I’d never heard of sleeper buses before I went to Vietnam. I believe they’re a relatively recent addition to the tourist transport infrastructure, and are available in Laos and Cambodia also.
My first experience of this Asian people-moving phenomenon – and, I vow, my last – was an overnight journey from Nha Trang to Hoi An. I was too miserable – nay, traumatised – to record any photographic evidence of this 12 hour nightmare of discomfort, but for the sake of would-be travellers to Vietnam I feel a sense of civic duty to warn you of what awaits if you book a berth on a sleeper bus.
It’s not a bad concept, right? After all, sleeper trains have been around for yonks. Why not sleeper buses? Fully (almost) reclining seats, sleeping your way through the night and thus minimising the tedium of a long bus trip…and it’s cheaper than flying. How bad could it be? What’s 12 hours bus ride for a budget traveller?
Well, lemme tell ya, it’s a goddamned eternity when you’re involuntarily exploring degrees of discomfort you never dreamed existed. See, we’re not talking yer usual double-bunks here. The sleepers are two-tiered, sure, but there are three rows of DBs, and they’re squashed into the confines of a bus that’s not much bigger – if at all – than a normal one with upright seats. So whether you’re on the top or bottom sleeper, you can’t sit up. You have to ease yourself out of prone position as if you were doing a shallow sit-up, and careful with that forehead, Eugene.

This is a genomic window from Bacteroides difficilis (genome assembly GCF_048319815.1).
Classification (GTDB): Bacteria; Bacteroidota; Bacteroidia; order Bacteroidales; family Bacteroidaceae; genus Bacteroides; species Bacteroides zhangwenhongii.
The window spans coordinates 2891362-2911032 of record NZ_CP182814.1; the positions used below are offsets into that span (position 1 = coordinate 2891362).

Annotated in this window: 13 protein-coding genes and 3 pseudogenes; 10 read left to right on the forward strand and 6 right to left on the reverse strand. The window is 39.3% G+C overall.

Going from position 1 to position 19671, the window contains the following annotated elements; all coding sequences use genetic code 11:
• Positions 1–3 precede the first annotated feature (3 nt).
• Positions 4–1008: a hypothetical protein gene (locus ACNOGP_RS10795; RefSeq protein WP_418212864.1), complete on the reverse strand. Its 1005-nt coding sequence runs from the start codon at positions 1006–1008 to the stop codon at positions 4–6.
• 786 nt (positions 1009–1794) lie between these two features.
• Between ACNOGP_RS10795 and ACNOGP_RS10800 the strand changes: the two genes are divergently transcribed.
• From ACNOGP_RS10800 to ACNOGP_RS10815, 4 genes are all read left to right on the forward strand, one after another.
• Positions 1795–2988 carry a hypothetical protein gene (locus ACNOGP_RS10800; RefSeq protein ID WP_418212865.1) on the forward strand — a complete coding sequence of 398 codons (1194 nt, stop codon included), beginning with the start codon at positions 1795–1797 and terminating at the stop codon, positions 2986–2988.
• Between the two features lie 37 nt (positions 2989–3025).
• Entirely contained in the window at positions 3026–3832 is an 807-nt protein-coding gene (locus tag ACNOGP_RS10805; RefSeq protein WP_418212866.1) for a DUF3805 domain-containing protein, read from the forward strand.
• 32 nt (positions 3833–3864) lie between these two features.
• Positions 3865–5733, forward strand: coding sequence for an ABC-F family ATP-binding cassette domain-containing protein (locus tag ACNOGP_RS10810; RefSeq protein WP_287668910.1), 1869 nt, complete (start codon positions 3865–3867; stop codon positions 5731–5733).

Worse, the sleepers are hinged somewhere around your tailbone, and whatever elevation you choose from the limited options available, you’re constantly slipping down off the incline and jamming your coccyx into the hinge corner.
Worse still – much worse – there’s a coffin-like receptacle for your legs, angled downwards to save space. If you’re taller than an average 10-year-old you are not able to extend your legs. There is nowhere else for them to go, so you have no choice but to try to jam them into this coffin thingo. By bending your knees, contorting your feet and manipulating your legs sideways from the hip, wonders can be achieved – albeit at a physical cost mere words cannot communicate.
Adding to the challenge, this damned leg receptacle is wedge-shaped, tapering towards the end so that it is impossible to have your feet sticking up vertically in the anatomically natural position for a prone homosapien. Fortunately, I am double-jointed and was able to twist my feet into a spastic side-on position that somehow accommodated them, although for no longer than 15 minutes before I’d have to haul myself up far enough out of the tapered holster of torture to switch from sideways left to sideways right. If you’re not understanding, take heart, cos neither am I. And I wasn’t at the time, either.
There’s more. There’s a horizontal ridge across the bottom and towards the end of the leg coffin, sticking up far enough to dig into your shins and ankles. The naive hope that somehow, some time during the eternity you’re on board, you’ll find a position that is bearable is quickly dashed by this little detail.